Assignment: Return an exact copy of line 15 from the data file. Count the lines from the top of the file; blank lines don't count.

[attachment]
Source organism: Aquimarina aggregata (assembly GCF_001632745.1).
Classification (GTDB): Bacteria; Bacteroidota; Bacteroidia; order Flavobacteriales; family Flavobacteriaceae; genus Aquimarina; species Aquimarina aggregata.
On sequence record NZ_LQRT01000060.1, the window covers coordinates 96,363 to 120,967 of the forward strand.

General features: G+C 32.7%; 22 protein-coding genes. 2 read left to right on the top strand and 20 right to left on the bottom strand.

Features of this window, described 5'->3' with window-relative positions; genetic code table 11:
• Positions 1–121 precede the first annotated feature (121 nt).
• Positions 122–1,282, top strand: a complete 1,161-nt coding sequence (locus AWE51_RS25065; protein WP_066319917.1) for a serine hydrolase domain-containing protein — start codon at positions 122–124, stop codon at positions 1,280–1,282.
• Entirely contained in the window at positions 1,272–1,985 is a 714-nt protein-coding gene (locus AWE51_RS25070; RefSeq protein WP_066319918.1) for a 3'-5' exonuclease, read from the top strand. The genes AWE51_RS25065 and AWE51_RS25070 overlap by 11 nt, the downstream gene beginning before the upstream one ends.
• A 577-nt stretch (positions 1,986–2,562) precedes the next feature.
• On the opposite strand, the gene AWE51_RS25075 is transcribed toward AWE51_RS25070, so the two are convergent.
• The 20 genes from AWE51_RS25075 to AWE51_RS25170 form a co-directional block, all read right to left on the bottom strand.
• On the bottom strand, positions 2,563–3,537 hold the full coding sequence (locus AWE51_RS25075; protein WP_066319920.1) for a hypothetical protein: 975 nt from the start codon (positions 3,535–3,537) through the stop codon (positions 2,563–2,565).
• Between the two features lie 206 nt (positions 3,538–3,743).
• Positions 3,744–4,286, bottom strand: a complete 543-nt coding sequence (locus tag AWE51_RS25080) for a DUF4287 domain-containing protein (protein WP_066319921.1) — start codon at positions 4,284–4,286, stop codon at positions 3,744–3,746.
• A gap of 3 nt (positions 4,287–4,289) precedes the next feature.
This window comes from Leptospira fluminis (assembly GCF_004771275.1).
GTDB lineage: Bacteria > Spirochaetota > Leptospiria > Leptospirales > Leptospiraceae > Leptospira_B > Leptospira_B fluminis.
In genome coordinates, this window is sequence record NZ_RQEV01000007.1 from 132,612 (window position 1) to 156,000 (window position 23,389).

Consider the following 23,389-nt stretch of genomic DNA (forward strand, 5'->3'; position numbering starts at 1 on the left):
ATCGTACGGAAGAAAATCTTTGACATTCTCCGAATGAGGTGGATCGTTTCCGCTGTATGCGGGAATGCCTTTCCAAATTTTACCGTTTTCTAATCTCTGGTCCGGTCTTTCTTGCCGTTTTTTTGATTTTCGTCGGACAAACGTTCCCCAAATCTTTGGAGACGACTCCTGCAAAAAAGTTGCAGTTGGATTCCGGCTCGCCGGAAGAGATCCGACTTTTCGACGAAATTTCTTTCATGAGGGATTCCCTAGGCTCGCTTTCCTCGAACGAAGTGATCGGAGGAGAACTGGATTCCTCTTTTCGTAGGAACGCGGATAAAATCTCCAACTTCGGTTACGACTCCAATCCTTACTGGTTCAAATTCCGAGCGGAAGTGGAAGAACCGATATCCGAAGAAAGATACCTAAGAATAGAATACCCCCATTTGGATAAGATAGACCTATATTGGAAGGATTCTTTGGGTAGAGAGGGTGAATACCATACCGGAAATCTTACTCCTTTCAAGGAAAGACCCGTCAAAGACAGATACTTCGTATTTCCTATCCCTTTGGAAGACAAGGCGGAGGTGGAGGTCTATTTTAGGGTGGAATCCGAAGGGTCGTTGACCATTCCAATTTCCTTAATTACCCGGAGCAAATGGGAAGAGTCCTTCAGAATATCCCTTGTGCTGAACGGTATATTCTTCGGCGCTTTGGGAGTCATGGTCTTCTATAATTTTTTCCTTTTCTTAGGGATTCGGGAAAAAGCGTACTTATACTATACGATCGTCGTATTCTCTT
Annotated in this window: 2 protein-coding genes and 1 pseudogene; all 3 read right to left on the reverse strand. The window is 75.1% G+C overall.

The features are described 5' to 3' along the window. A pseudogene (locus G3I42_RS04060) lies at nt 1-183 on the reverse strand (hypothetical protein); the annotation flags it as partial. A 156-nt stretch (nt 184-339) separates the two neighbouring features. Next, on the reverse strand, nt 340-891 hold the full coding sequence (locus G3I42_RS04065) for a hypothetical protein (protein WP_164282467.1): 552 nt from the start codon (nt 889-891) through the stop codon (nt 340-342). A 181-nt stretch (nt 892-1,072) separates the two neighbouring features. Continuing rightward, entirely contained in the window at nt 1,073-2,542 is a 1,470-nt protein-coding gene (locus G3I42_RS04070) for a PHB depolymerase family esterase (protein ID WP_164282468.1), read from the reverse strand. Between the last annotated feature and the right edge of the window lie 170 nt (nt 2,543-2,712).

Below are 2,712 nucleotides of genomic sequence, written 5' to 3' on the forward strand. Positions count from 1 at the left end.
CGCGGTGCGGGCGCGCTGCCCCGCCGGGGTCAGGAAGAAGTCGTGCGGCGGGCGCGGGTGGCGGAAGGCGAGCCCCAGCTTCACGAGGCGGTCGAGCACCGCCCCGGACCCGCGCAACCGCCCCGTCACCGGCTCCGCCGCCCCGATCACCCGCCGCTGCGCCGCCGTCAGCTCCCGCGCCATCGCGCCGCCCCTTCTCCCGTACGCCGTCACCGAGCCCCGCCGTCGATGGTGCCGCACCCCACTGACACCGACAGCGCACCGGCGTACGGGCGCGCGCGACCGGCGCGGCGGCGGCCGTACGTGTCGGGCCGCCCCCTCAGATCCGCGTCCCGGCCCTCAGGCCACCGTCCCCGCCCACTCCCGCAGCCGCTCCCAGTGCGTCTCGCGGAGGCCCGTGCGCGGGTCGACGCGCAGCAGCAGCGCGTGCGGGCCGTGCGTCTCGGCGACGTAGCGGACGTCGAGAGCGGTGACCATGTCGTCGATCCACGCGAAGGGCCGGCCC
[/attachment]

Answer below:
• A gap of 3 nt (positions 4,287–4,289) precedes the next feature.